The 6mm/.244 Remington traveled a twisting road on its way to gaining a foothold in the shooting world.
The 6mm/.244 Remington traveled a twisting road on its way to gaining a foothold in the shooting world.

The 6mm Remington cartridge dimensions, and the .244 Remington cartridge dimensions, are exactly the same. However, rifles chambered for the cartridge and factory loaded ammo for each usually differ a bit.

The reason for this anomaly, at least to me it is an anomaly, makes an interesting story. Remington has done it at least once more that I’m aware of, and perhaps more than that. More later on this issue.

In 1955, both Remington and Winchester introduced similar 6mm cartridges to the marketplace. Winchester’s version was the .243 Winchester, and Remington dubbed their version the .244 Remington. The two cartridges were quite similar. Winchester made theirs by necking down .308 cases to 6mm and chambered its Model 70 and Model 88 lever action rifles for the new cartridge.

Many other manufacturers began chambering for the cartridge shortly thereafter. Winchester developed the cartridge as a combination varmint round using lighter weight bullets, and a light deer/antelope rifle using 100 grain bullets. Winchester fitted their rifles with a 1:10 twist barrel, which would stabilize all bullet weights suitable for both purposes.

Remington, on the other hand, saw their .244 cartridge as a varmint/predator cartridge and discounted any demand for it as a deer/antelope rifle. Therefore they fitted their rifles with a 1:12 twist, perfect for the 80-90 grain bullet weights, but wouldn’t always stabilize the 100 grain and heavier bullet weights that hunters wanted to use on deer and antelope. As the old adage goes, the rest is history. Winchester’s .243 became a very popular cartridge and Remington’s .244 almost withered on the vine, even though technically it offered slight advantages over the .243.

Remington finally saw the error of their ways and in 1963, they changed the twist from 1:12 to 1:9, which would stabilize all available 6mm bullet weights available on the market. Since they realized that the damage had already been done to the .244 Remington, they changed its name at that time to the 6mm Remington. With the head start of the .243, the 6mm Remington has never caught up with the popularity of Winchesters offering, but it has, as best I can tell, become a reasonably successful cartridge offering for Remington, as well it should.

As mentioned earlier, it offers a slight ballistic advantage over its Winchester rival. Remington chose the 7×57 Mauser cartridge as the parent case for its 6mm offering, which gives it a slightly greater powder capacity than the .308 based .243. It also provides a slightly longer cartridge neck, which most handloaders prefer, including this one. Practically speaking, however, if that is permitted these days, they are ballistic twins. What one will do, so will the other and equally well.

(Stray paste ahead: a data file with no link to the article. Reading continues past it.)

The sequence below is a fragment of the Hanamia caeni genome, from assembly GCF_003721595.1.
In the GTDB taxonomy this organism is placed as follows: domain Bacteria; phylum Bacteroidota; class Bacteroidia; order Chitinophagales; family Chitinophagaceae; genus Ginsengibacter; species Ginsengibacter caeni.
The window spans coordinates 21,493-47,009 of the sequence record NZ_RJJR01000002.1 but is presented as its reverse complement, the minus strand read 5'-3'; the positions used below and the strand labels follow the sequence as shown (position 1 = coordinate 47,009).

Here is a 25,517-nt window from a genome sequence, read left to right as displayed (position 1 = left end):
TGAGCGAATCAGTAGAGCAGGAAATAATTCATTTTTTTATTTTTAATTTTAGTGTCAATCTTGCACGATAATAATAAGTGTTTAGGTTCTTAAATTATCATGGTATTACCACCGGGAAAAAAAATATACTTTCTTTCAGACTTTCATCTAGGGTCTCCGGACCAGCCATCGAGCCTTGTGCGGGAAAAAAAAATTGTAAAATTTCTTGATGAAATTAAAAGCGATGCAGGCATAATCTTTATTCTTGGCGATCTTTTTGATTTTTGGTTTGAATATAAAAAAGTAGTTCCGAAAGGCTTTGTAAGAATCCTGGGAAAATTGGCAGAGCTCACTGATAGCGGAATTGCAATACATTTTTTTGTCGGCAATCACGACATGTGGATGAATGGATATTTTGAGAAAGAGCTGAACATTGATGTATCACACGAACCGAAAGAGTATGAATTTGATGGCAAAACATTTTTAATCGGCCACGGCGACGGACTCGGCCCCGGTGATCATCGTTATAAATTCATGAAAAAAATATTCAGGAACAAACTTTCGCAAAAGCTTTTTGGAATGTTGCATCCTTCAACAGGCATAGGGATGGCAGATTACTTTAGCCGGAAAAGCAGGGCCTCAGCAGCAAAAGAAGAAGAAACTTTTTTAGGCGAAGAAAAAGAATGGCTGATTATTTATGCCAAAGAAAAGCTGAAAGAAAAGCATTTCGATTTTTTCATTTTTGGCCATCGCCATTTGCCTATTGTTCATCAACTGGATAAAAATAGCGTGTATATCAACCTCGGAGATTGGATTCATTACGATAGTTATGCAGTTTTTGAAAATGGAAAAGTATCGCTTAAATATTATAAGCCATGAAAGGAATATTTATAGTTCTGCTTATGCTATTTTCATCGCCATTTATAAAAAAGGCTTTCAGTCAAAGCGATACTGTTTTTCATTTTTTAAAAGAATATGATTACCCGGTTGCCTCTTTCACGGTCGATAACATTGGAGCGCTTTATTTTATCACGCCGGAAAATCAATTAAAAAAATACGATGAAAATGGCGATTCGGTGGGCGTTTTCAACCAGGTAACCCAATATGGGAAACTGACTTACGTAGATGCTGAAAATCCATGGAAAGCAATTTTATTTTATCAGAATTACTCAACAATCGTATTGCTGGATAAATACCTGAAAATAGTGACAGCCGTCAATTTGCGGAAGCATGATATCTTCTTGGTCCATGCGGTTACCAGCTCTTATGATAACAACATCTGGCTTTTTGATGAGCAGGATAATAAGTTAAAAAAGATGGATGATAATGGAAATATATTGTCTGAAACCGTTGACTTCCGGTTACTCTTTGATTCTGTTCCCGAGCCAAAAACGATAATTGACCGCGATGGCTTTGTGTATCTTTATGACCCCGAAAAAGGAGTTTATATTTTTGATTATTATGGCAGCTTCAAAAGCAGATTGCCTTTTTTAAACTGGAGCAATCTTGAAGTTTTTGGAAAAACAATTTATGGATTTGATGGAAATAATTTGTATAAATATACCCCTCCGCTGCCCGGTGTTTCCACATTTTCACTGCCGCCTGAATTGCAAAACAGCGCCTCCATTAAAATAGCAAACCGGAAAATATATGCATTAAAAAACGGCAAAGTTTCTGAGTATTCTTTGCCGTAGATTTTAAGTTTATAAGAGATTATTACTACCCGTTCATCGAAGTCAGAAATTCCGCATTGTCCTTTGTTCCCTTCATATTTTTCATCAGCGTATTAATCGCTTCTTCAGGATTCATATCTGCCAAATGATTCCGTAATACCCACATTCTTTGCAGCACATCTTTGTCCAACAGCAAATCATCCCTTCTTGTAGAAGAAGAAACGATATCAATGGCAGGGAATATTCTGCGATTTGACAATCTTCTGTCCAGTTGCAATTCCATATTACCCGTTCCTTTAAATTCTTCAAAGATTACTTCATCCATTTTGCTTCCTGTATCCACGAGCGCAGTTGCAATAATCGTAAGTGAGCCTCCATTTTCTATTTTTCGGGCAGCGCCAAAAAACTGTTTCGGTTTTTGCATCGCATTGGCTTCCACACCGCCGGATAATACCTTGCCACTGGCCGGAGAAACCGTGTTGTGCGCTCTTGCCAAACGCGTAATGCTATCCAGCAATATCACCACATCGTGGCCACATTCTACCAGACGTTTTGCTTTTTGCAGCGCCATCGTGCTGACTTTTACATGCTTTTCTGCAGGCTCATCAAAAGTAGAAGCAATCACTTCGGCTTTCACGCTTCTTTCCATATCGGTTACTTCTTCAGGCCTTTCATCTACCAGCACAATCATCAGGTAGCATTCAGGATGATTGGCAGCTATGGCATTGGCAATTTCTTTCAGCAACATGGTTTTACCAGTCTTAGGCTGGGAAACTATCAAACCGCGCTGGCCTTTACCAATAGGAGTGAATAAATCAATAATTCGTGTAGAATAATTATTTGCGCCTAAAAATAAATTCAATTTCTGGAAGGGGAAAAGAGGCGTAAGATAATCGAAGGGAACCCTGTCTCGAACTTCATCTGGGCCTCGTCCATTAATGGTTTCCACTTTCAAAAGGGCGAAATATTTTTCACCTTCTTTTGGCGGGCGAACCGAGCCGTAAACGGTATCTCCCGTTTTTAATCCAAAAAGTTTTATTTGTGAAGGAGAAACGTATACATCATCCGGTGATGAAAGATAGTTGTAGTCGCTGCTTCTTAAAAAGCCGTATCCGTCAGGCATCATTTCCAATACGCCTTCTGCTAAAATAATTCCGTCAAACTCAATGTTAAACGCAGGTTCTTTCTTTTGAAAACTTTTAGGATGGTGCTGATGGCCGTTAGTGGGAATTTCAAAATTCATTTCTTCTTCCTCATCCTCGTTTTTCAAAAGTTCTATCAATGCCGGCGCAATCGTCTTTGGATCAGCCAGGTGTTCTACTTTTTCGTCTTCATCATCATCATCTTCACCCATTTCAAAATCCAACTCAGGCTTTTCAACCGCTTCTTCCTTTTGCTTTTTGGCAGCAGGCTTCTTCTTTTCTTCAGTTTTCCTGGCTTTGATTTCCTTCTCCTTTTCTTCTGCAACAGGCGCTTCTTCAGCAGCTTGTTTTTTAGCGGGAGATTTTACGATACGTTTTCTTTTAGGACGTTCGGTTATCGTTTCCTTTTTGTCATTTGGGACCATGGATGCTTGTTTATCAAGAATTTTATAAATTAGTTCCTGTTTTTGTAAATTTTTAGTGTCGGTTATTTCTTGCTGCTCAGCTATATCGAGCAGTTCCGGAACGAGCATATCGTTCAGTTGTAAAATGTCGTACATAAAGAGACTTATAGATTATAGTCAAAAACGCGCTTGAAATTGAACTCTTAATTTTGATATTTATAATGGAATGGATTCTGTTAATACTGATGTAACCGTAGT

Remington chose the 7x57 Mauser cartridge as the parent case for its 6mm offering.
Remington chose the 7×57 Mauser cartridge as the parent case for its 6mm offering.

And now, as the late Paul Harvey used to say, “the rest of the story!”

I mentioned earlier that Remington had changed cartridge names at least one other time that I am aware of. In that case, it was with the .280 Remington, the 7mm Remington Express, and back to the .280 Remington again. You’d think they would learn. The cartridge never changed, only the name, and for different reasons than the .244 vs. 6mm Remington debacle.

Winchester introduced the .270 Winchester in 1925. I’ve written about it here in this series as it is one of my designated “greatest cartridges.” Remington did not have a really similar cartridge offering so in 1957, they introduced the .280 Remington (which had been around in a slightly different guise as the 7×64 Brenneke for even a bit longer than the .270 as it was introduced in 1917.)

The .280 is basically the .30-06 case necked down to .284” with a couple slight modifications to prevent a .270 cartridge being chambered in a .280 chamber. The resulting cartridge is a very good one, in some ways a bit better than the .270, but it has never caught up with the .270’s head start.

In an effort to boost sales, from 1979 to 1980, Remington cataloged the round as the 7mm Express Remington, which did nothing for sales and confused the hell out of a lot of folks! Again, they saw the error of their ways and went back to calling it the .280 Remington.


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The Gun Digest Guide to Maintaining & Accessorizing Firearms by Kevin Muramatsu provides user-friendly and DIY advice for how best to care for your guns. Learn the basic steps you need to know and the tools you need to use in order to correctly and safely clean, maintain, and accessorize your firearms without damaging them. Discover the right and wrong ways to clean and maintain handguns, rifles, and shotguns, and learn alternatives to more expensive processes for keeping your gun in prime condition, like refinishing at home and adding custom designs.